Kapaemahu also required substantial research, including the unearthing of a century-old handwritten manuscript and a trip to Raiatea, the original home of the four healers of dual male and spirit, known as mahu, who are the focus of the story.  Although the four giant stones in which the visitors imbued their powers still stand on Waikiki Beach, the full story behind them has been hidden in plain view.
“This is the same challenge I posed to my team at the beginning of this journey,” says Wong-Kalu.  “I hope we have succeeded.
At an opening ceremony for Moana in Tahiti, an elder posed a challenge to Musker: “For years we have been swallowed by your culture. This one time can you be swallowed by ours?”
The Polynesian approach to storytelling is beutifully captured in the film’s palette, a rich mixture of oranges and yellows that reflect the colors of tapa cloth and lauhala weaving.
The directors and their team did just that, making several trips to the islands and forming an Oceanic Trust of anthropologists, cultural practitioners, historians, linguists, and elders who helped shape every detail of Moana, from character design to the type of pit used to cook food.
“John really did his homework,” said Wong-Kalu, who is Native Hawaiian and fluent in multiple Polynesian languages.  “That came through in his blockbuster film, and I think it’s why he responded so positively to Kapaemahu. He gets what sharing these stories is all about on a deeper level. It was such a pleasure to engage with him.”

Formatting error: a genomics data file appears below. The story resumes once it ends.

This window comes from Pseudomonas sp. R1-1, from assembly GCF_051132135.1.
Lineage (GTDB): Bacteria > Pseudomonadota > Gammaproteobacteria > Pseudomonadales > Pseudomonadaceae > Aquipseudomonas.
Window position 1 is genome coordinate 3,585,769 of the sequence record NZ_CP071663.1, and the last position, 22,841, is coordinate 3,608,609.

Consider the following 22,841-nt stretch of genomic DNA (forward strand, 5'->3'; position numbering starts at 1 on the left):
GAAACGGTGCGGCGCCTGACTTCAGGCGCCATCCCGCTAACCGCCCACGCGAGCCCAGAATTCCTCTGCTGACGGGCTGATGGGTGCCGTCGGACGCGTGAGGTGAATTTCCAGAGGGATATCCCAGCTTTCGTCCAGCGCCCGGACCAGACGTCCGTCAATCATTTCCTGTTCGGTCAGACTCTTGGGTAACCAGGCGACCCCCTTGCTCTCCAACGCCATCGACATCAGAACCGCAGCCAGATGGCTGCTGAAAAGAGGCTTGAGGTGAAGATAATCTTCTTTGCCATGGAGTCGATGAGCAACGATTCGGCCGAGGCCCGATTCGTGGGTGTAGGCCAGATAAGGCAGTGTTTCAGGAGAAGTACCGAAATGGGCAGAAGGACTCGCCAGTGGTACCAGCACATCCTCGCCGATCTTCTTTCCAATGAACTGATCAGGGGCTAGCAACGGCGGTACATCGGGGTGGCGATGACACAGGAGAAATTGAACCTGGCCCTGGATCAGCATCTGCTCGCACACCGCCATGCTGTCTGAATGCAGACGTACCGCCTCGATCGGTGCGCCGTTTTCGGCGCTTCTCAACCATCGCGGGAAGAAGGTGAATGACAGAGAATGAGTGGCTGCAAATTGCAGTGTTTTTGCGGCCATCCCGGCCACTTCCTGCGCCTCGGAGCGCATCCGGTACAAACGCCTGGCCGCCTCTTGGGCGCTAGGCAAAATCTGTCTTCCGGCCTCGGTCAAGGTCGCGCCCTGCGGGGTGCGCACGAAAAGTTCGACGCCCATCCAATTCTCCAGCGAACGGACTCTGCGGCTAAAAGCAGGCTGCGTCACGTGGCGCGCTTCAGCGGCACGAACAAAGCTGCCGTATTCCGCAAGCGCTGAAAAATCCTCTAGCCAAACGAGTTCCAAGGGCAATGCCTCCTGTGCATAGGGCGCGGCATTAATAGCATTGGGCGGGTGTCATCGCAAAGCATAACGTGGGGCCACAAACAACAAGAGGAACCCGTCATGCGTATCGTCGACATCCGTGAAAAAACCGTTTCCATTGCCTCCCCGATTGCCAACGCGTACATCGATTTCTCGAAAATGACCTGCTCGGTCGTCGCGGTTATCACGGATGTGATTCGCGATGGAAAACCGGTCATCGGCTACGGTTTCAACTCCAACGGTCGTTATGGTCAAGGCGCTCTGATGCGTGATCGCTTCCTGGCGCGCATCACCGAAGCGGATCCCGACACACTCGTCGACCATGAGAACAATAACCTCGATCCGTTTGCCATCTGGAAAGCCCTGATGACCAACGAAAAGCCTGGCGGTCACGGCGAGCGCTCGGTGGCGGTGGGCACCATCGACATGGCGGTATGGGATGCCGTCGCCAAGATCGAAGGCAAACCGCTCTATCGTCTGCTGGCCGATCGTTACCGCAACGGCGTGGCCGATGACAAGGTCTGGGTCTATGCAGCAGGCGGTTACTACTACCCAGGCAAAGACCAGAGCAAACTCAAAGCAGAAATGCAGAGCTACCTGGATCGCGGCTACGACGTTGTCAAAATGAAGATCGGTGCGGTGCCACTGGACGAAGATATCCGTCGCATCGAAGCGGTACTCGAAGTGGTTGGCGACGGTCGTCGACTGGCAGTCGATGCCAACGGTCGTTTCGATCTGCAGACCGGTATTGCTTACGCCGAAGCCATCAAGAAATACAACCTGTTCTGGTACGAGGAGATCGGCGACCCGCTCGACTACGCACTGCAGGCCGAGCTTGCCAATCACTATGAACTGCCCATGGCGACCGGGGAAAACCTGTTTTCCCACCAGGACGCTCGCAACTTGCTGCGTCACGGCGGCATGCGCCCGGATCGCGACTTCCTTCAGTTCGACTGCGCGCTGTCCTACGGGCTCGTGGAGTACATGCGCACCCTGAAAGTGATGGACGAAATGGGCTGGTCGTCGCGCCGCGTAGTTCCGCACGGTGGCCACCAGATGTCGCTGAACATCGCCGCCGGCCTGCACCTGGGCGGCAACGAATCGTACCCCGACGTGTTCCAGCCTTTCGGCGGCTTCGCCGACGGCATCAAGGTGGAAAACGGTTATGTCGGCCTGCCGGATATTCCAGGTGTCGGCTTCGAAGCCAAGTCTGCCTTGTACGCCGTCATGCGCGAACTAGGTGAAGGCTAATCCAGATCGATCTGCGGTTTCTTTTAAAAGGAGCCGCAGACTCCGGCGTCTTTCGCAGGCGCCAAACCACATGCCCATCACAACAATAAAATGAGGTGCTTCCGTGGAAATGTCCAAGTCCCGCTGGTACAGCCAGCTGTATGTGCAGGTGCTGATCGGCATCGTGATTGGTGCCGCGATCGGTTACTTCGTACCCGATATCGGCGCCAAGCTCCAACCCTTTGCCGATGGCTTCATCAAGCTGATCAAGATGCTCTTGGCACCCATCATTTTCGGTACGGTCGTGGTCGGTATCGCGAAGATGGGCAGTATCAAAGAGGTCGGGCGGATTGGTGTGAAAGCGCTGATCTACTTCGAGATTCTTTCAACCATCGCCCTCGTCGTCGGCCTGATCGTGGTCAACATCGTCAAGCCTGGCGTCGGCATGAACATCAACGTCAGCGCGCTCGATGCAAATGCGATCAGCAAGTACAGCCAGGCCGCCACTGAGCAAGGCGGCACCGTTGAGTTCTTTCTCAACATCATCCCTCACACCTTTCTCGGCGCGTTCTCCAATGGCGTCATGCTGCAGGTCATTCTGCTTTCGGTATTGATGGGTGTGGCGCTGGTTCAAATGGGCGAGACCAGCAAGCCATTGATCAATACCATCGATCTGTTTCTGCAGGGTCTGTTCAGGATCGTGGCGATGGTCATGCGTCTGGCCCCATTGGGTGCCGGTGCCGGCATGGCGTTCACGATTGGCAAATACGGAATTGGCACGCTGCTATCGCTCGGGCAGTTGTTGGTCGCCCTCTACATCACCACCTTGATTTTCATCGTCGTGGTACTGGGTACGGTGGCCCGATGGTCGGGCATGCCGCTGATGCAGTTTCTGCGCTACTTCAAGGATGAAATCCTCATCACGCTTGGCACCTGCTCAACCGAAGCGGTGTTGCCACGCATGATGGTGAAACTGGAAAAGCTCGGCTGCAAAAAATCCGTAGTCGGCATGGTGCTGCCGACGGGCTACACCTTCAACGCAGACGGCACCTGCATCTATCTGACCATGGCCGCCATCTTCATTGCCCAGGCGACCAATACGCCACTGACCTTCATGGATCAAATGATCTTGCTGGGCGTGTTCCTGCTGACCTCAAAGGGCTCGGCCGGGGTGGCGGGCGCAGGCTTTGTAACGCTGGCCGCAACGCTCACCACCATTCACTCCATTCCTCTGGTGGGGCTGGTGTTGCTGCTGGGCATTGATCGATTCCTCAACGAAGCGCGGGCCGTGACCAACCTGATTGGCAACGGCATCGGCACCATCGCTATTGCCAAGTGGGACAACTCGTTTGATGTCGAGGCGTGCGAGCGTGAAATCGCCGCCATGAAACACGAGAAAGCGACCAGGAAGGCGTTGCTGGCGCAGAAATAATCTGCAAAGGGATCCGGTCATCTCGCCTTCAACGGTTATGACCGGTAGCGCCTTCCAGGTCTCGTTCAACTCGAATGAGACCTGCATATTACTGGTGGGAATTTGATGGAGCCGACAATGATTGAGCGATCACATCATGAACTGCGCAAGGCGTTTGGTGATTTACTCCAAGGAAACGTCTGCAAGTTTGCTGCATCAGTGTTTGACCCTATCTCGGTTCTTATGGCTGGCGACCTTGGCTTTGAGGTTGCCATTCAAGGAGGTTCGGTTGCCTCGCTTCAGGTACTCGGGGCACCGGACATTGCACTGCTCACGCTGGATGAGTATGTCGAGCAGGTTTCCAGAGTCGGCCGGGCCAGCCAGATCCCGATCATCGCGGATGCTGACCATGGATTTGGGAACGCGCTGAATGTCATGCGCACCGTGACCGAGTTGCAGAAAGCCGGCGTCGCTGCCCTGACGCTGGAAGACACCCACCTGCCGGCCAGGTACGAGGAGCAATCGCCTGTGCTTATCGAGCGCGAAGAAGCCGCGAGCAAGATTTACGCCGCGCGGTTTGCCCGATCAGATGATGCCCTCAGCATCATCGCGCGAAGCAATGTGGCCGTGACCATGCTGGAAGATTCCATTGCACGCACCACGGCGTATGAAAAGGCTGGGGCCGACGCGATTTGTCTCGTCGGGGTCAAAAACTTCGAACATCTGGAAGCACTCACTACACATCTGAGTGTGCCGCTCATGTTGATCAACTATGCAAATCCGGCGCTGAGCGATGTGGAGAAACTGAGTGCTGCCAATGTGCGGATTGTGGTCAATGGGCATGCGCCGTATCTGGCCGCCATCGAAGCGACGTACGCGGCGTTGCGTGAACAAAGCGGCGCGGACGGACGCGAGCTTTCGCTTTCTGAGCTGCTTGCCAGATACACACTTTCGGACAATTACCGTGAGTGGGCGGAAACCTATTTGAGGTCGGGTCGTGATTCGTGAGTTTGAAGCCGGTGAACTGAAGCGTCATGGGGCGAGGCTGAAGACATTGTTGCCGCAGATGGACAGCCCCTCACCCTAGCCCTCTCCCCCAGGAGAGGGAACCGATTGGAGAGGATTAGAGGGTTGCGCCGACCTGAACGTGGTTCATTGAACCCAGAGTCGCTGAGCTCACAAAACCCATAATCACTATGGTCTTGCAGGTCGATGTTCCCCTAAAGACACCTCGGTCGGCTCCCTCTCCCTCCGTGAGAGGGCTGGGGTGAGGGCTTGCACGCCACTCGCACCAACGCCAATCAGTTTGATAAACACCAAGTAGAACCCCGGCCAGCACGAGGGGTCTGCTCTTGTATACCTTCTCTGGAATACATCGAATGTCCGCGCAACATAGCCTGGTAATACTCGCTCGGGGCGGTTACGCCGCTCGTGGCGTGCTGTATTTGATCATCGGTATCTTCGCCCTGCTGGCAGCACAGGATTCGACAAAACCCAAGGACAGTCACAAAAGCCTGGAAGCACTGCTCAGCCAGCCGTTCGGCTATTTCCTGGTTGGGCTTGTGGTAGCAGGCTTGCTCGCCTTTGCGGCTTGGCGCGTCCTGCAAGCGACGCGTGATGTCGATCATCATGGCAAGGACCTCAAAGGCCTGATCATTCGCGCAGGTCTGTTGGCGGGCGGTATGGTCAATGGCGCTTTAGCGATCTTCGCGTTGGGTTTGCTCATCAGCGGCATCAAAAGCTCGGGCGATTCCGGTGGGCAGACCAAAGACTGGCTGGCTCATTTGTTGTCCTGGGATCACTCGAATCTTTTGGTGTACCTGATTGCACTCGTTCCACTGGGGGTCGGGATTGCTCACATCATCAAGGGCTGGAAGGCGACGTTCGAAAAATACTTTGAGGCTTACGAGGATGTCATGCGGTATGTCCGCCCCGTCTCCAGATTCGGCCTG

The talk focuses on the challenge of bringing this ancient story alive through 2D animation.  Musker relates a conversation with a Samoan artist who told him that Polynesia has a stronger tradition of sculpting than of drawing, which is reflected in animation director Daniel Sousa’s visual approach.  “Capturing light means ignoring linework” Sousa says, “and carving out space through mid-tones and color.”
Spend a few minutes and enjoy the the discussion as well as some behind-the-scenes info about the story of Kapaemahu, and then check out AWN’s intimate look at the film, Kapaemahu’ Helps Revive Hidden Hawaiian History of Healing and Aloha, where you can watch the short in its entirety.
Dan Sarto is Publisher and Editor-in-Chief of Animation World Network. Unusual in today’s world of large studio projects, often involving teams of 20 or more, Sousa was the sole artist on Kapaemahu, responsible for the storyboard, animatic, character design, and digital painting of every frame in the 8-minute short. His tools were Photoshop for painting, Flash for motion, and After Effects for compositing, along with Blender for the 3D elements.  For Musker, who is retired from Disney but working on his own short, TVPaint is the preferred tool.

Hinaleimona Wong-Kalu, Daniel Sousa, and Joe Wilson, who directed, animated, and produced the beautifully animated short, Kapaemahu, that tells the story of the long-hidden history of four healing stones on Waikiki Beach, have shared with AWN their conversation with legendary Moana director John Musker about the power of animation to elevate the oral traditions of Oceania.

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Musker’s interest in the Pacific began many years ago, when he and his long-time animation partner Ron Clements decided to make a feature based on the Polynesian demi-god Maui. The response from then Disney Animation chief John Lasseter was: “Go research.” 

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